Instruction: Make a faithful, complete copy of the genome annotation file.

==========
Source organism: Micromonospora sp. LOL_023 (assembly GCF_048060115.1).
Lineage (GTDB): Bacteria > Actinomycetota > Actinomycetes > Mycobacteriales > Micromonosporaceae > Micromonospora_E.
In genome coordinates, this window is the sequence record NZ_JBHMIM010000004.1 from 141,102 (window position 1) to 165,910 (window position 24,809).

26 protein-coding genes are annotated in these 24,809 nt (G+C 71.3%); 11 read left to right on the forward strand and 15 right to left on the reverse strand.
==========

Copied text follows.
Source organism: Micromonospora sp. LOL_023 (assembly GCF_048060115.1).
Lineage (GTDB): Bacteria > Actinomycetota > Actinomycetes > Mycobacteriales > Micromonosporaceae > Micromonospora_E.
In genome coordinates, this window is the sequence record NZ_JBHMIM010000004.1 from 141,102 (window position 1) to 165,910 (window position 24,809).

26 protein-coding genes are annotated in these 24,809 nt (G+C 71.3%); 11 read left to right on the forward strand and 15 right to left on the reverse strand.